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Cranberry (<i>Vaccinium macrocarpon</i>)

Cranberry (Vaccinium macrocarpon)

*DISCLAIMER* All information is provided for educational purposes only. No drugs or supplements should be taken without prior advice from your health professional.


Is cranberry used for more than a Thanksgiving dish?
What is it used for?
What's the best form to use?
How do I use it?
Caution!


Is cranberry used for more than a Thanksgiving dish?
Long before cranberry sauce became a Thanksgiving tradition, Native Americans used this ruby-red berry for healing purposes. The cranberries we cultivate in New England bogs have a place not only on the dinner table, but also in your medicine cabinet. back to top

What is it used for?
For decades, cranberry juice has had a reputation among women for helping relieve the symptoms of urinary tract infections, or UTIs. Now scientific studies support that belief. They show that cranberries contain active ingredients that prevent bacteria from sticking to the walls of the urinary tract, making it harder for an infection to take hold. back to top

What's the best form to use?
The form of cranberry you choose is literally a matter of taste. Here are some options:
  • Cranberry juice cocktail. Many people make it a habit of drinking this easy-to-find juice to keep urinary tract infections at bay. Be aware, however, that such drinks are only one-third cranberry juice. The rest is water and a lot of unhealthy sugar.
  • Unsweetened cranberry juice concentrate. You'll get more cranberry "punch" with this purer form of juice. If it's too sour, mix it with water or sparkling water (and maybe a little sugar). It's available in health food stores. Be aware, however, that some people find unsweetened cranberries a bit too tart to take.

    You'll get more cranberry "punch" with this purer form of juice. If it's too sour, mix it with water or sparkling water (and maybe a little sugar). It's available in health food stores. Be aware, however, that some people find unsweetened cranberries a bit too tart to take.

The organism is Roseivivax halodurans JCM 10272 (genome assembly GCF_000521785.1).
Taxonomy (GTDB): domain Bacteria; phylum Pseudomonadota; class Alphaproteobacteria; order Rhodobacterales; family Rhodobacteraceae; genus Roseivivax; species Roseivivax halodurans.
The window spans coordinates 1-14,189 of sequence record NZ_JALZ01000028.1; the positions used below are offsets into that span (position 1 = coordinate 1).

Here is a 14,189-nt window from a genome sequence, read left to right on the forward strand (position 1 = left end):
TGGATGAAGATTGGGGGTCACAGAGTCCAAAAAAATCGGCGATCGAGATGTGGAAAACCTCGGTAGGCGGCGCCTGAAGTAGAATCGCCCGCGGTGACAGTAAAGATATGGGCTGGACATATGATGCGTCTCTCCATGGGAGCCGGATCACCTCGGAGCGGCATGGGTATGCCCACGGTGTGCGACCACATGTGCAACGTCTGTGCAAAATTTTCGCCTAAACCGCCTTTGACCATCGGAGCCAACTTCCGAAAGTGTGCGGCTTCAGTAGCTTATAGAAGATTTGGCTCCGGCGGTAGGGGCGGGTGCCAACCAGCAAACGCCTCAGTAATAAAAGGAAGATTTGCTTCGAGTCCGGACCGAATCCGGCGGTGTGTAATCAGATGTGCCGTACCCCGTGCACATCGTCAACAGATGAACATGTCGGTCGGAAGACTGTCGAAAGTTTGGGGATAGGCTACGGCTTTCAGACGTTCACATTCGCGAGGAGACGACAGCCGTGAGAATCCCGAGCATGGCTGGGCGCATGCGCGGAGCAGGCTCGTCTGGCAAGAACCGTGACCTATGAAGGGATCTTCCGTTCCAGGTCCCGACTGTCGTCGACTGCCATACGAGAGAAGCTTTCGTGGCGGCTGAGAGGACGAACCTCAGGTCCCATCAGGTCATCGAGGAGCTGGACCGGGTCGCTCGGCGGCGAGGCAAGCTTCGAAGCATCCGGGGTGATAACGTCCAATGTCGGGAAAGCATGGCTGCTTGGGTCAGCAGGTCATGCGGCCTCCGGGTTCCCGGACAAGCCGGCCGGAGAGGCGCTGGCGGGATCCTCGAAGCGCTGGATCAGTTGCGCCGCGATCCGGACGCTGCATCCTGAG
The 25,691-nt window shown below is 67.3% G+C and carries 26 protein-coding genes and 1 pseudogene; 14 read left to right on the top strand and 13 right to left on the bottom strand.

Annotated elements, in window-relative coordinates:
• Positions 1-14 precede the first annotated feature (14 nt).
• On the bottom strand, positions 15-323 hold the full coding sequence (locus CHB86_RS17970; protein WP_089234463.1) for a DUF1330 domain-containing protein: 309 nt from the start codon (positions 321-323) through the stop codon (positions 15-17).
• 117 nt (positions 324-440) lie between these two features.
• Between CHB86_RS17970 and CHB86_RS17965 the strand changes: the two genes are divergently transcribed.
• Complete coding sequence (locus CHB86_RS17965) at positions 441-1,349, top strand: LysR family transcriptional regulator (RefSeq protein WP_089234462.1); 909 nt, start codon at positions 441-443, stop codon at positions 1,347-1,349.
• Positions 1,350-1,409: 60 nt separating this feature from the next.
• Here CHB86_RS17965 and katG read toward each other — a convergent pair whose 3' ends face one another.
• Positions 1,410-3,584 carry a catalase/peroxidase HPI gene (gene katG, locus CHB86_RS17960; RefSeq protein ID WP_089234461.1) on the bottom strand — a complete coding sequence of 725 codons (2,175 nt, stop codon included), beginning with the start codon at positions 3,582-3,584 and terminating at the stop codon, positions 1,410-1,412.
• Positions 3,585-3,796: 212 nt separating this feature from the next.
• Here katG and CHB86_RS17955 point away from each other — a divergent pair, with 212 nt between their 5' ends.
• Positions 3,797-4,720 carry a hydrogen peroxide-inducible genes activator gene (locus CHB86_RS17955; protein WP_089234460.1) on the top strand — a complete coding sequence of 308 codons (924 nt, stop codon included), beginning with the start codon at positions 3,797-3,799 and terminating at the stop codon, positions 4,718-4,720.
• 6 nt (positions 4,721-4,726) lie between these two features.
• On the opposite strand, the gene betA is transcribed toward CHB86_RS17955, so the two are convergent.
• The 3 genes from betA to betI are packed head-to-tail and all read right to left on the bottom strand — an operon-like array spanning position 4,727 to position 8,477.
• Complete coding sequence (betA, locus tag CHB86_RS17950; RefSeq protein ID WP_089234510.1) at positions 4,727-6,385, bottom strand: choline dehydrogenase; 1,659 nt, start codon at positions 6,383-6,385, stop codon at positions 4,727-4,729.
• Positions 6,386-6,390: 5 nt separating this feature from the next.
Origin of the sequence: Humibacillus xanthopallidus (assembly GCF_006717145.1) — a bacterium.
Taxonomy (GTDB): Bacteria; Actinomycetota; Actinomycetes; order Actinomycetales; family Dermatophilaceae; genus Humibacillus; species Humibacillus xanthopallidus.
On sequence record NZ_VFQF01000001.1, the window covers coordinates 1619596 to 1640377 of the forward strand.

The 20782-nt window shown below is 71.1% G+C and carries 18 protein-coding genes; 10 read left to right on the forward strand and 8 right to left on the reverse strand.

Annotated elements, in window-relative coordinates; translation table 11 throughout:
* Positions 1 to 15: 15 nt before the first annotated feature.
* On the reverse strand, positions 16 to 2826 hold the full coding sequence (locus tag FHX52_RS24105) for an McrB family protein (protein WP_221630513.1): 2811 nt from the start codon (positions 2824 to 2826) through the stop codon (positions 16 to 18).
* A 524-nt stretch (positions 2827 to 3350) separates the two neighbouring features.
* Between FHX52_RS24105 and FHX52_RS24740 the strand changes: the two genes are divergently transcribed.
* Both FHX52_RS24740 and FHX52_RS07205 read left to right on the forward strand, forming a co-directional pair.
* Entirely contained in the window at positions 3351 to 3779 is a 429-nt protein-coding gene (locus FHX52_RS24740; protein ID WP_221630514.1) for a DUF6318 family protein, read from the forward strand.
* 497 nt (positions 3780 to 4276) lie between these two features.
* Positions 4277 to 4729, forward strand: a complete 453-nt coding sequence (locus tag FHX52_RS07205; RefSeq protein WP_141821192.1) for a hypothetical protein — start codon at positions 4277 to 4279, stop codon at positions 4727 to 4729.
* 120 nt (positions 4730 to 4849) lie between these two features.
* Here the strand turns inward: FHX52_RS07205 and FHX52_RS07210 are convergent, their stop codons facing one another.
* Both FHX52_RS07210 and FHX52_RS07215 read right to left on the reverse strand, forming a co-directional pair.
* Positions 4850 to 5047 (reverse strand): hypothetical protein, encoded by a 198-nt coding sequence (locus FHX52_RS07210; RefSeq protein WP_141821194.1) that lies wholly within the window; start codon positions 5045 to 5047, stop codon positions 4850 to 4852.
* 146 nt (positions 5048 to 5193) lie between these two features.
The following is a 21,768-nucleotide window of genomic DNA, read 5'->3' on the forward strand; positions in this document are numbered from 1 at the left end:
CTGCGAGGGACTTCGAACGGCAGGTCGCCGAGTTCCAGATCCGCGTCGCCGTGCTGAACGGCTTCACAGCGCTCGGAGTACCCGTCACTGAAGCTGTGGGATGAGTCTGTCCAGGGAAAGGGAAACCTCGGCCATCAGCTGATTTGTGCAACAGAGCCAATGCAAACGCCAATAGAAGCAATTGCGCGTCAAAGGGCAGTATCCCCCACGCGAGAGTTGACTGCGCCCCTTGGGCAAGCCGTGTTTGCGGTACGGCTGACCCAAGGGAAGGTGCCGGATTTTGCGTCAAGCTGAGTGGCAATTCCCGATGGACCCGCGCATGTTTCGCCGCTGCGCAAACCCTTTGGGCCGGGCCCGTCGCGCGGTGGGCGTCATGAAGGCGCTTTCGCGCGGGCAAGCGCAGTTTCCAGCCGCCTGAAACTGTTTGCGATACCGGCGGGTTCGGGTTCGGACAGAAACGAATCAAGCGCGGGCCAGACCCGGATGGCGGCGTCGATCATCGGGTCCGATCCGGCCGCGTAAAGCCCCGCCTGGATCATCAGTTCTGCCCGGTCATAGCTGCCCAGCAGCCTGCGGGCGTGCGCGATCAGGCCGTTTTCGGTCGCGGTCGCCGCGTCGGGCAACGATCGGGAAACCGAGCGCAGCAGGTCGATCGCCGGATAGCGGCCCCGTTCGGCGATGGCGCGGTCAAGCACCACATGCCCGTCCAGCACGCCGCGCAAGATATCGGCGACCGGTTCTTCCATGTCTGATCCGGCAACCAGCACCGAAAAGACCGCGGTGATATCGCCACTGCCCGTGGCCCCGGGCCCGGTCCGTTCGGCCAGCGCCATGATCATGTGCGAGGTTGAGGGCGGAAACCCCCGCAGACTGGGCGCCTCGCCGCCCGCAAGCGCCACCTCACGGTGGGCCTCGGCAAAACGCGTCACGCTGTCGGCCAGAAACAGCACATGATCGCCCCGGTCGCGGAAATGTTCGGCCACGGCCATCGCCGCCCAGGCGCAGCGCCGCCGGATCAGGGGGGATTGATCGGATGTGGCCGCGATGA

• Cranberry-concentrate capsules. If you want to avoid both the sugar of commercial cranberry juice and the pucker-power of unsweetened concentrate, look for cranberry capsules in a health food store or drugstore.
  • Blueberries. Now here's some good news! Blueberries, a close cousin of cranberries, have similar chemical properties when it comes to fighting urinary tract infections. Eating juicy blueberries as often as possible is a pleasant way to help keep your urinary tract healthy. back to top
How do I use it?
To avoid getting a urinary tract infection, drink a couple of glasses of cranberry juice a day, especially if you've already had a urinary tract infection and want to prevent another one.

If you have symptoms of a urinary tract infection, see a doctor. It's important that you treat a urinary tract infection right away to prevent it from turning into something more serious. While you are being treated by a doctor, you can also increase your intake of cranberry juice to, say, four glasses a day to give your treatment a boost. If you opt for cranberry-concentrate capsules (found in health food stores), follow package instructions; a typical dose is one capsule two to four times a day. Be sure to swallow each capsule with an eight-ounce glass of water. back to top

Caution!
Do not rely on cranberry to cure a full-blown urinary tract infections. If you have a urinary tract infections, you'll need a doctor to prescribe antibiotics. Cranberry should be used together with a doctor's treatment, not instead of it. Also, drinking excessive amounts of juice can cause an upset stomach and diarrhea. Note also that people who have diabetes should avoid drinking large amounts of sweetened juice.

The use of herbs is not recommended during pregnancy and breast-feeding except under the guidance of a health professional. back to top

 
 
 
Last Modified Date: 4/4/2001
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